When you’re in pain, it’s normal to develop feelings of anger or anxiety as these feelings are meant to protect you from harm. However, when you’re experiencing chronic pain that never seems to go away, these emotions can increase the stress hormones in your body (cortisol and adrenaline).

And research has shown that when our bodies are continually at this heightened state it can lead to some pretty harsh side effects.

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Steps to Make it Work

Now that you see how effective the placebo effect can work for healing our bodies, let’s explore some practices to make it work for you.

1. Shift Your Attention

Have you ever heard the saying, “What you resist will persist?”

It can apply heavily to what we’re talking about today. Whether it’s depression, chronic pain, etc., the goal here isn’t to ignore the problem. Rather, you can accept it and then shift your attention away.

Your mind will continually go to the negative circuits it has created around pain unless you take the steps to change it.

When you begin to focus on the positive things in life, like what you’re wanting to get out of the day or finding a small way to give back, you will train your mind to think more positively.

And when you’re thinking positively you’re taking away the negative emotions that play into your problems.

That’s not to say the problems or pain go away, you’re simply allowing the placebo effect to take over and switch your mindset.

Because we know that when our minds are focused on the positive, it can heal our bodies.

2. Acknowledging Your Body

Have you ever had a cold with an awful stuffy nose and you never realize how amazing it is to be able to breathe normally until you can’t anymore?

Or maybe you have that “ one bad knee” or that “one bad eye” that brings continual frustration as you go about your day.

Well, similar to shifting your attention towards the good things in life, you can also shift your attention to the parts of your body that feel good.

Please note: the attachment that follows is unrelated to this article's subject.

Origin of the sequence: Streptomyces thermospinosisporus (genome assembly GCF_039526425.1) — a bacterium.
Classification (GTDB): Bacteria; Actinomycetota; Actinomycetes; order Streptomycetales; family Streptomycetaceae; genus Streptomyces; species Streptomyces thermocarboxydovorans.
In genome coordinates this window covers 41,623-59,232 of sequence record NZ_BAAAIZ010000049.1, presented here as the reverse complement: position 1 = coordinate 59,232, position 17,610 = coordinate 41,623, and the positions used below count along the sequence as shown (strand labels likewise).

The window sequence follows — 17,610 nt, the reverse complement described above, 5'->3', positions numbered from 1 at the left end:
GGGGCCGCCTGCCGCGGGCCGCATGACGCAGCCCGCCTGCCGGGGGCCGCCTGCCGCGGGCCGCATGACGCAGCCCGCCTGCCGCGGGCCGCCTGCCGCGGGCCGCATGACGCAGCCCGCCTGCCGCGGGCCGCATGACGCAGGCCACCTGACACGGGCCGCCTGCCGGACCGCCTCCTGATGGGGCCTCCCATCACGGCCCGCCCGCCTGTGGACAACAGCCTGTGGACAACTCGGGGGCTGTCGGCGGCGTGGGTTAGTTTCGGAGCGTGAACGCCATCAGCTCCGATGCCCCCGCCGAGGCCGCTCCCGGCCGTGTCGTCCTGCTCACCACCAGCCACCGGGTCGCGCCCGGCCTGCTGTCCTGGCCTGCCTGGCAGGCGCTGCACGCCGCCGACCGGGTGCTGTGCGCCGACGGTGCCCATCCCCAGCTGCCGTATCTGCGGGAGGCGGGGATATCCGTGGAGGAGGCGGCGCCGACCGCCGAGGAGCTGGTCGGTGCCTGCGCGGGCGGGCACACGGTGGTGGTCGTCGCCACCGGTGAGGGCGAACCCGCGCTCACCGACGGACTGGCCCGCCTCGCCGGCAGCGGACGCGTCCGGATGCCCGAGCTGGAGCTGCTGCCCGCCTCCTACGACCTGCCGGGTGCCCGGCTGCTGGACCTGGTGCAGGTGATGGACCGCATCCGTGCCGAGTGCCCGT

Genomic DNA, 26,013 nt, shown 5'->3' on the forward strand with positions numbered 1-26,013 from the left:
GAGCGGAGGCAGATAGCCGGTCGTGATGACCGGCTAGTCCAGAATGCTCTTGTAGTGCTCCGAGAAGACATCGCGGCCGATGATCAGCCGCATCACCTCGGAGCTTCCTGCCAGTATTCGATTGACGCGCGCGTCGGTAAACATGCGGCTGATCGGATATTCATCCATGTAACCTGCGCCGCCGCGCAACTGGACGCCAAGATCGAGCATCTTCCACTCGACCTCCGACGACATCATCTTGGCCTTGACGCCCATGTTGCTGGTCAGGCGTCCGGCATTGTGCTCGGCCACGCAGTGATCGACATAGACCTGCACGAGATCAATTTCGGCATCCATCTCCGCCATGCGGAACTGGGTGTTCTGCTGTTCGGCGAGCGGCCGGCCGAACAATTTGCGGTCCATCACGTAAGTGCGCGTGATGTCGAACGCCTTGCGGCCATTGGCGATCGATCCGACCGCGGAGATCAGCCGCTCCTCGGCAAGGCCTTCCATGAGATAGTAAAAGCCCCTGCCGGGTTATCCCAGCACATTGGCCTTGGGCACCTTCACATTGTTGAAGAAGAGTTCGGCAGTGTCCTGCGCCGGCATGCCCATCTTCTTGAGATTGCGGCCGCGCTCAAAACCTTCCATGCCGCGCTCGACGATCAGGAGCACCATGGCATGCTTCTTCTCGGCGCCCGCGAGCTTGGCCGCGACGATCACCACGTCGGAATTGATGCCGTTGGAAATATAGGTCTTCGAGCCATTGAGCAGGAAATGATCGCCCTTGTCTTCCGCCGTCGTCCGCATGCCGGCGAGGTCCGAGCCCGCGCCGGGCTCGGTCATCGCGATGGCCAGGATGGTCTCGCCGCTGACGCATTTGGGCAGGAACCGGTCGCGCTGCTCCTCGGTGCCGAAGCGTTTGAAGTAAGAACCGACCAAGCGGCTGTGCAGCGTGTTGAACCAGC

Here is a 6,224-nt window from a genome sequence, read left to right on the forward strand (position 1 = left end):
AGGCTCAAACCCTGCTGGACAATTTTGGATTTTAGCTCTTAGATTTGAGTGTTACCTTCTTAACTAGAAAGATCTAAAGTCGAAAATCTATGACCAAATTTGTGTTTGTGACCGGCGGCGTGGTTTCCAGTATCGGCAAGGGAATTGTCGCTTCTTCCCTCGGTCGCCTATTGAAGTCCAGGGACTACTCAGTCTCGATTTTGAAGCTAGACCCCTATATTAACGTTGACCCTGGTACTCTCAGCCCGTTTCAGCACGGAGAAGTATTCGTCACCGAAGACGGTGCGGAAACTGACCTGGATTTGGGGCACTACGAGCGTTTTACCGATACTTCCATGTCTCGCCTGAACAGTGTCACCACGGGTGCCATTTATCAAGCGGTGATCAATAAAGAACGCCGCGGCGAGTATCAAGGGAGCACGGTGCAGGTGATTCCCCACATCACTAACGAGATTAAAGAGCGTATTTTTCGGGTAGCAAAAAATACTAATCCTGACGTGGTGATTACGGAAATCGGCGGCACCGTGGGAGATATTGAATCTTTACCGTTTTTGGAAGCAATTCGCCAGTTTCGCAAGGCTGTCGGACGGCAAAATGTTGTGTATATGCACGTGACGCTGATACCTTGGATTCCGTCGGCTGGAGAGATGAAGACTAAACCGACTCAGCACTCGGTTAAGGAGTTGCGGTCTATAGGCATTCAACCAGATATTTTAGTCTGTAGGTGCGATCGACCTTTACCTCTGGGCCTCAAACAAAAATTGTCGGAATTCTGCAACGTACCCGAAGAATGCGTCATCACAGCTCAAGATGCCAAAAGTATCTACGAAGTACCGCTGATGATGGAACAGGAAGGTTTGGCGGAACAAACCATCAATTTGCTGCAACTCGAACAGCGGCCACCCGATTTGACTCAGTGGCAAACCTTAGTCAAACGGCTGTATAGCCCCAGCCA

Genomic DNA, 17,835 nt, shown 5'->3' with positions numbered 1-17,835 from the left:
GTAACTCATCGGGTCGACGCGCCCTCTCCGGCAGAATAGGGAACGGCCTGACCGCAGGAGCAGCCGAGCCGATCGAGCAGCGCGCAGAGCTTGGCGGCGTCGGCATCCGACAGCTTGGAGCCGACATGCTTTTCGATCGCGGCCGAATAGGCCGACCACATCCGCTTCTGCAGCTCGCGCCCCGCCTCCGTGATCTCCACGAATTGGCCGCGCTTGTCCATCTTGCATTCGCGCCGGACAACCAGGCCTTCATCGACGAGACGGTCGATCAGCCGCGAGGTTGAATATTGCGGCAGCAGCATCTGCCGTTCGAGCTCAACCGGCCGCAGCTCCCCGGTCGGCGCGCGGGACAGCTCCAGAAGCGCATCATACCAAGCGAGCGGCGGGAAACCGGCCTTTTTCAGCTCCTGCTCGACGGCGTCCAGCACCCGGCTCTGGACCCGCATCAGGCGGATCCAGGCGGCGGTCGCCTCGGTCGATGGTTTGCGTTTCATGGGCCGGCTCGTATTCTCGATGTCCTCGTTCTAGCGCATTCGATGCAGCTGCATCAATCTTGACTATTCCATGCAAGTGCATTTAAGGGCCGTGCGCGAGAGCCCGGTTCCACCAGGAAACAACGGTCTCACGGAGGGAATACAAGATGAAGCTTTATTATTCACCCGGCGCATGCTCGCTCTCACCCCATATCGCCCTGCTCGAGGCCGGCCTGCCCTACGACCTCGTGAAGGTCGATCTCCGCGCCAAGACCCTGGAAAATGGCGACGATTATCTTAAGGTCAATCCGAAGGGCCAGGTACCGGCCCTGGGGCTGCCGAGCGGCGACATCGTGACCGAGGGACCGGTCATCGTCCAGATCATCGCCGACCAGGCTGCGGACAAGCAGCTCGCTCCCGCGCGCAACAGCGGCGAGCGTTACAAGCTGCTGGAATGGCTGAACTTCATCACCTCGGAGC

If you’re feeling pain in one shoulder it’s okay to acknowledge that pain but then allow yourself to acknowledge the other shoulder that is feeling great. Be thankful for that functioning shoulder and all of the ways that it works perfectly.

Be aware of the positive sensations in your body that are so easy to look over and take for granted.

Just like it’s difficult to be thankful for breathing through your nose until you can’t anymore, it can be a challenge to not continually focus on the good that our bodies do.

But when you make a conscious effort to not take the good for granted, you will see how your mind naturally follows suit leading to a more positive mind-body connection.

3. Relaxing Your Body to Relax Your Mind

Often times we go through life at a mile per minute without taking the time to assess where we’re at physically and mentally.

This can lead to bodily tension, increased stress hormones, and a cluttered mind.

When your body isn’t relaxed, your mind won’t be able to work at its optimal levels.

Prioritize relaxation during the week. This can be relaxation for your mind or for your body because often times relaxing one will help you relax the other.

If you love hot baths, reading, stretching, yoga, playing guitar, or dancing, start with intentionally working these activities into your weekly schedule.

Some of you may only have 20 minutes to start with, and that’s okay!

No matter how much time you have, you can begin to increase your awareness of the mind-body connection and the healing that can come when you allow yourself to relax.

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The mind-body connection is pivotal in the treatment of pain.

As you begin to see the relationship between your mind and your body you’ll start to notice how your attention, thoughts, and daily activities can play a role in the bodily symptoms you experience.

If you’d like help on your journey of recognizing your mind’s influence on your body please reach out. I’d love to hear from you.